“Together Black religion and Marxist philosophy may show us the way to build a completely new society.”
—James Cone, “My Soul Looks Back”


To understand Barack Obama’s political and theological orientation, a lineage of Black Nationalist mentors; James Cone, Jeremiah Wright and James Meeks predominate. When Black Nationalism is conjoined to Christianity it recasts the “Gospel of the Kingdom of God” with a Marxist-socialist philosophy that redefines God and Jesus Christ. Evil is no longer in the hearts of all men but resides in the white establishment and is endemic to America. Assimilation is condemned and Black racial superiority is proclaimed. The Bible is utilized to garner an audience in the Black community but the message is racial-centric not theocentric. The message of Martin Luther King is set aside by Black Nationalists as an accommodation to white society. King’s refusal to stray from a Christo-centric theology is viewed as antiquated and parochial to the world-view of Black Nationalism. The god of the Black Nationalist is in the image and likeness of a retributive Black Supremacist articulated by Malcolm X and his convert James Cone. “Black theology refuses to accept a God who is not identified totally with the goals of the Black community. If God is not for us, and against white people, then he is a murderer, and we had better kill him. The task of Black theology is to kill Gods who do not belong to the Black community…Black theology will only accept the love of God which participates in the destruction of the white enemy. What we need is the divine love as expressed in Black Power, which is the power of Black People to destroy their oppressors here and now by any means of their disposal. Unless God is participating in this holy activity, we must reject his love.” (James Cone, “Black Theology and Black Power”, p. 27).

James Cone was the dominant intellectual and spiritual influence upon Jeremiah Wright, the pastor of Barack Obama for over 20 years at the Trinity United Church of Christ in Chicago. “I do not in any way disagree with Dr. Cone.” (Jeremiah Wright, National Press Club, April 28, 2008). James Cone had taken the separatist and supremist doctrine of Malcolm X and gave it a “Black Christian” robe to hide the inner core of Marxist teaching calling for the destruction of the Capitalistic system. “The Black church cannot remain silent regarding socialism, because such silence will be interpreted by our Third World brothers and sisters as support for the capitalistic system, which exploits the poor all over the earth.” “We cannot continue to speak against racism without any reference to a radical change in the economic order. I do not think racism can be eliminated as long as capitalism remains intact. (James Cone, “My Soul Looks Back”, 1982). James Cone advocates the redistribution of wealth by any means under the guise of Christianity. But the god of this movement has become a coercive autocratic state, not the god of Abraham, Isaac and Jacob. James Cone invokes a God of wrath against white society who will exalt a new Black consciousness and destroy the vestiges of White culture.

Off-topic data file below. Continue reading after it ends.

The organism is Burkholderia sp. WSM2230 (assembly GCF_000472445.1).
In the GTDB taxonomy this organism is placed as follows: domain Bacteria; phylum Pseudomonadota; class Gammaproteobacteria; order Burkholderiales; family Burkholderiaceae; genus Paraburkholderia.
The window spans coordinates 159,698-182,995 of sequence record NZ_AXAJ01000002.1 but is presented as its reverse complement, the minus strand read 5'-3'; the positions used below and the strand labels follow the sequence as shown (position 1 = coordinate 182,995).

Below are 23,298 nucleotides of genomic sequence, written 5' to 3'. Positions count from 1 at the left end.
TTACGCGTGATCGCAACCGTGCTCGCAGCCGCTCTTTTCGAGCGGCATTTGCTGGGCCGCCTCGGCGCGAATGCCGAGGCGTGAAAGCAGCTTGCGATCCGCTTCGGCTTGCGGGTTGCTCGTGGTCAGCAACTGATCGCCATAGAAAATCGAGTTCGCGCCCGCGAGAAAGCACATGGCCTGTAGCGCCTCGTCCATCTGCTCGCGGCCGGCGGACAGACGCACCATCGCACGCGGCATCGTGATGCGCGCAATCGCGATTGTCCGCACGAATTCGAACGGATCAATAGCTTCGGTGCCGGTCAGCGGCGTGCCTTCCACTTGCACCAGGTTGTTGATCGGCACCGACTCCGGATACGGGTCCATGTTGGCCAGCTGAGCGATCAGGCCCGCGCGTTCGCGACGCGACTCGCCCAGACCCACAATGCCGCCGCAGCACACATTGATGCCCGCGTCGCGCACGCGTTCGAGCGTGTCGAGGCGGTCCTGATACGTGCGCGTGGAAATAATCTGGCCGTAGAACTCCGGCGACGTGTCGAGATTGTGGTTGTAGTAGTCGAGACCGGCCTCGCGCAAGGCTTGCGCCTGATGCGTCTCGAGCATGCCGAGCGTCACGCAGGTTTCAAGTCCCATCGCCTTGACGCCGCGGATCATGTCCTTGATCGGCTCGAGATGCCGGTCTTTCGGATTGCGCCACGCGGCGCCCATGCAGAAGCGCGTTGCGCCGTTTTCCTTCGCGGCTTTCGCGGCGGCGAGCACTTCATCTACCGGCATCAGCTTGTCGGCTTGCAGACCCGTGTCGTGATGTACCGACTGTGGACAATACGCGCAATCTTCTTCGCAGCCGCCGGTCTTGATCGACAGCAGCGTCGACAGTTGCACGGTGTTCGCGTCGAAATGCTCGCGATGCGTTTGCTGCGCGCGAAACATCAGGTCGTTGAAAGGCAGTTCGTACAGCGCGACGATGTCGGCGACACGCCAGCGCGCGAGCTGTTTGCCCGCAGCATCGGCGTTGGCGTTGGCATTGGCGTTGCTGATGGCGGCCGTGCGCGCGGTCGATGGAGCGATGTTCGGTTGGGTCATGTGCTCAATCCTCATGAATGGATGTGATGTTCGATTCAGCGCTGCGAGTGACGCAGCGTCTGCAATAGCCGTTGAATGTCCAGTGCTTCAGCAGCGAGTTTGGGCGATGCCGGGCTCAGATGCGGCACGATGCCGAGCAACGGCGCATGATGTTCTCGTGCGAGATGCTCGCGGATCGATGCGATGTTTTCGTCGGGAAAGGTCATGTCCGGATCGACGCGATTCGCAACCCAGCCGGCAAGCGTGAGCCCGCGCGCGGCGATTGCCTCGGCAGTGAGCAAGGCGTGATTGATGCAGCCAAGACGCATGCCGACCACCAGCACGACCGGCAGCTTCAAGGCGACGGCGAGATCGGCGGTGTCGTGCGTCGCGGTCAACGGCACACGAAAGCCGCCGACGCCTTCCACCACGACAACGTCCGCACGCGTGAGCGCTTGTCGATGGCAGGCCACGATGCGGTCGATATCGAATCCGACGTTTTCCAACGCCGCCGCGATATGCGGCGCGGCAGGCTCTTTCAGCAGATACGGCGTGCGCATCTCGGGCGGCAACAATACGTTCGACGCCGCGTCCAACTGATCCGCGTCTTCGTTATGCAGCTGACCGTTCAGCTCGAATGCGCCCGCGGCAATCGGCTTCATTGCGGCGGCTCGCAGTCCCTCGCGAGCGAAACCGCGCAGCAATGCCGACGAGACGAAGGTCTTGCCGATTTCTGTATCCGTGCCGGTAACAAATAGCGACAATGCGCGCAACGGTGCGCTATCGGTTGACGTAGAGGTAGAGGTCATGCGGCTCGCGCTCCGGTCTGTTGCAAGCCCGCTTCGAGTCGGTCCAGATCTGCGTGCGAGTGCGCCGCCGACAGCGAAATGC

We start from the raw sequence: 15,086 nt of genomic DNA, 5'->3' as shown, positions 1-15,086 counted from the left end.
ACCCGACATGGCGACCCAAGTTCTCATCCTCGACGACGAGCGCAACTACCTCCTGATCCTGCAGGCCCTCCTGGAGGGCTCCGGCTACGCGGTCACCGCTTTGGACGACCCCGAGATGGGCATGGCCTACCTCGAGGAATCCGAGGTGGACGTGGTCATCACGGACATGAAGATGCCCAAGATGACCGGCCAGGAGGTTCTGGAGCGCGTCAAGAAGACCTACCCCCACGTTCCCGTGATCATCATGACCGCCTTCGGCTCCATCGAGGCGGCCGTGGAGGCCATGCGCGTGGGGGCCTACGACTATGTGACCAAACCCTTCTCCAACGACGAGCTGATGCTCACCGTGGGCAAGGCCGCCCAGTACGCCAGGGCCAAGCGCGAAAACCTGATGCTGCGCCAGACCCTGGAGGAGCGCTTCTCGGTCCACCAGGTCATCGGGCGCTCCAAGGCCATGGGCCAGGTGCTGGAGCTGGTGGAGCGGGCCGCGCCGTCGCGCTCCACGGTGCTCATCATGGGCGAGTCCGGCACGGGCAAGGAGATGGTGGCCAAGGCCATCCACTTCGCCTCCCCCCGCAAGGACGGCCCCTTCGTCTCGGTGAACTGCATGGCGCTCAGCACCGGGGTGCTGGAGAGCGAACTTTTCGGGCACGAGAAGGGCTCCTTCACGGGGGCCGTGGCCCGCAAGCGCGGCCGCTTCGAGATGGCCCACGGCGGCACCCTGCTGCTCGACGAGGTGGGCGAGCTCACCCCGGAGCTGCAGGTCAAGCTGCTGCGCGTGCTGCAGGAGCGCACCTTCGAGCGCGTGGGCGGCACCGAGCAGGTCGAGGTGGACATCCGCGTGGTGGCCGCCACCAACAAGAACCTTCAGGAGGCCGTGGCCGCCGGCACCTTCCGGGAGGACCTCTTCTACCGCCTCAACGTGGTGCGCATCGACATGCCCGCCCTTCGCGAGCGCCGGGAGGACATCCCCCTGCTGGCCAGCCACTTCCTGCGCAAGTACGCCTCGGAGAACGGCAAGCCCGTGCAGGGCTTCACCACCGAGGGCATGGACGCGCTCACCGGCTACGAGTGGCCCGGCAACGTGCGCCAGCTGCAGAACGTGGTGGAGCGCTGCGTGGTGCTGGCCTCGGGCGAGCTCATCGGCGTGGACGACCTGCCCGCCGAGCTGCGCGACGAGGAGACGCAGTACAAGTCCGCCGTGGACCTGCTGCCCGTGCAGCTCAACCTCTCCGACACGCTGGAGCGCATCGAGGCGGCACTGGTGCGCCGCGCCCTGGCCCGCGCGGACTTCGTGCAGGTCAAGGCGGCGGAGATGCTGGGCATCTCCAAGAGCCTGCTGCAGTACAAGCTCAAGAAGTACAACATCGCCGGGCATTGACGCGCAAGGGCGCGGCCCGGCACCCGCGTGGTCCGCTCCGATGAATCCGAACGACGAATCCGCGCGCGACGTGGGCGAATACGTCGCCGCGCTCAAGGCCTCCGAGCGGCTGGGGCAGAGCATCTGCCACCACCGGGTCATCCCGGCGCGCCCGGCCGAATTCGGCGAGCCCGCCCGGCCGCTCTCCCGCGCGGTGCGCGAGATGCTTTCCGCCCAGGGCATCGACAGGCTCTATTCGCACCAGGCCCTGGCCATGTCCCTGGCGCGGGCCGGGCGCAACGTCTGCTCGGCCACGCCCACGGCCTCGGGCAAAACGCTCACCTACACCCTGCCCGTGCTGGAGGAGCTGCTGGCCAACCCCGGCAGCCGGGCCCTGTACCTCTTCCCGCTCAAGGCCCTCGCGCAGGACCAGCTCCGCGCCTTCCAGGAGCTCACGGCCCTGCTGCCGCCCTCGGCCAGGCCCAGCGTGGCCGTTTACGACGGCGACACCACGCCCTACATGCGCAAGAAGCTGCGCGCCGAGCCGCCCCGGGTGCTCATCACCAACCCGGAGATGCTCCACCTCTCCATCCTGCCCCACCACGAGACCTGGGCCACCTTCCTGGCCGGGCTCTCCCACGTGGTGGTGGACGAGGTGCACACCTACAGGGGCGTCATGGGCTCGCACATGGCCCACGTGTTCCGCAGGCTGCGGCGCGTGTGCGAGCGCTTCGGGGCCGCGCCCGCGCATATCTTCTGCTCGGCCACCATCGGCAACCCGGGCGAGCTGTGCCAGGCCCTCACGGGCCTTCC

“Trinity United Christian Church is a church whose theological starting perspective starts from the vantage point of Black Liberation Theology being its center.”
—Jeremiah Wright, “Talking Points”


Jeremiah Wright’s influence on Barack Obama cannot be overstated. The intravenous diatribes for over 20 years has taken root in the heart and